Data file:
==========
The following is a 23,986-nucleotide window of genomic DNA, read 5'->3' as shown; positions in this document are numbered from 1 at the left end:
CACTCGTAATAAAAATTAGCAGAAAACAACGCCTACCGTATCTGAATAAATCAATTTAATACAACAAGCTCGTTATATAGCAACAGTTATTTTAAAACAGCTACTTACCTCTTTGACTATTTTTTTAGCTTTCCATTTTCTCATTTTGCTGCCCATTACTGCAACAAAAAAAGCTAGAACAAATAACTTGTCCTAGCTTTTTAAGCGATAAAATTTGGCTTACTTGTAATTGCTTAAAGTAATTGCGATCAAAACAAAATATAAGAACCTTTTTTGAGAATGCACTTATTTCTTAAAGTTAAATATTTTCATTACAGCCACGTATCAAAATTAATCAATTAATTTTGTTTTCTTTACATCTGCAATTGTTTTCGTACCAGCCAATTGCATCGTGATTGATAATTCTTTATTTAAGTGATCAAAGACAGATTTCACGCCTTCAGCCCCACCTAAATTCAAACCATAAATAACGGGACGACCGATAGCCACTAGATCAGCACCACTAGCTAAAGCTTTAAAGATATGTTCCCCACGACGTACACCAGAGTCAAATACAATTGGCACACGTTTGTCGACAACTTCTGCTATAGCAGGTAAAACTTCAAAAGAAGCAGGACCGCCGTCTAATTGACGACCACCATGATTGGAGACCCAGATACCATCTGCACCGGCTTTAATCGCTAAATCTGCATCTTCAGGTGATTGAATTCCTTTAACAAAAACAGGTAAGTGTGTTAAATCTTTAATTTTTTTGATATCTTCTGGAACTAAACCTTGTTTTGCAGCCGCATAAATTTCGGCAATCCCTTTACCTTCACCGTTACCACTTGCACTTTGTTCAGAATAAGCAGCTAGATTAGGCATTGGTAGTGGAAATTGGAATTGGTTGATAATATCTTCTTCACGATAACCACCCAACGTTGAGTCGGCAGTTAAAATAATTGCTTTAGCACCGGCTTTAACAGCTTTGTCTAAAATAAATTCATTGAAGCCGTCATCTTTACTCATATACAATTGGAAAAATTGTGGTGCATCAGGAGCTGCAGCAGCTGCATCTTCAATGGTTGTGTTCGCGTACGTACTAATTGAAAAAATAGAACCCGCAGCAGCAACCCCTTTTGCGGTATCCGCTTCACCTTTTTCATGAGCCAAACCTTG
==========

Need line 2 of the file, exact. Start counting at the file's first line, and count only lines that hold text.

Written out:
CACTCGTAATAAAAATTAGCAGAAAACAACGCCTACCGTATCTGAATAAATCAATTTAATACAACAAGCTCGTTATATAGCAACAGTTATTTTAAAACAGCTACTTACCTCTTTGACTATTTTTTTAGCTTTCCATTTTCTCATTTTGCTGCCCATTACTGCAACAAAAAAAGCTAGAACAAATAACTTGTCCTAGCTTTTTAAGCGATAAAATTTGGCTTACTTGTAATTGCTTAAAGTAATTGCGATCAAAACAAAATATAAGAACCTTTTTTGAGAATGCACTTATTTCTTAAAGTTAAATATTTTCATTACAGCCACGTATCAAAATTAATCAATTAATTTTGTTTTCTTTACATCTGCAATTGTTTTCGTACCAGCCAATTGCATCGTGATTGATAATTCTTTATTTAAGTGATCAAAGACAGATTTCACGCCTTCAGCCCCACCTAAATTCAAACCATAAATAACGGGACGACCGATAGCCACTAGATCAGCACCACTAGCTAAAGCTTTAAAGATATGTTCCCCACGACGTACACCAGAGTCAAATACAATTGGCACACGTTTGTCGACAACTTCTGCTATAGCAGGTAAAACTTCAAAAGAAGCAGGACCGCCGTCTAATTGACGACCACCATGATTGGAGACCCAGATACCATCTGCACCGGCTTTAATCGCTAAATCTGCATCTTCAGGTGATTGAATTCCTTTAACAAAAACAGGTAAGTGTGTTAAATCTTTAATTTTTTTGATATCTTCTGGAACTAAACCTTGTTTTGCAGCCGCATAAATTTCGGCAATCCCTTTACCTTCACCGTTACCACTTGCACTTTGTTCAGAATAAGCAGCTAGATTAGGCATTGGTAGTGGAAATTGGAATTGGTTGATAATATCTTCTTCACGATAACCACCCAACGTTGAGTCGGCAGTTAAAATAATTGCTTTAGCACCGGCTTTAACAGCTTTGTCTAAAATAAATTCATTGAAGCCGTCATCTTTACTCATATACAATTGGAAAAATTGTGGTGCATCAGGAGCTGCAGCAGCTGCATCTTCAATGGTTGTGTTCGCGTACGTACTAATTGAAAAAATAGAACCCGCAGCAGCAACCCCTTTTGCGGTATCCGCTTCACCTTTTTCATGAGCCAAACCTTG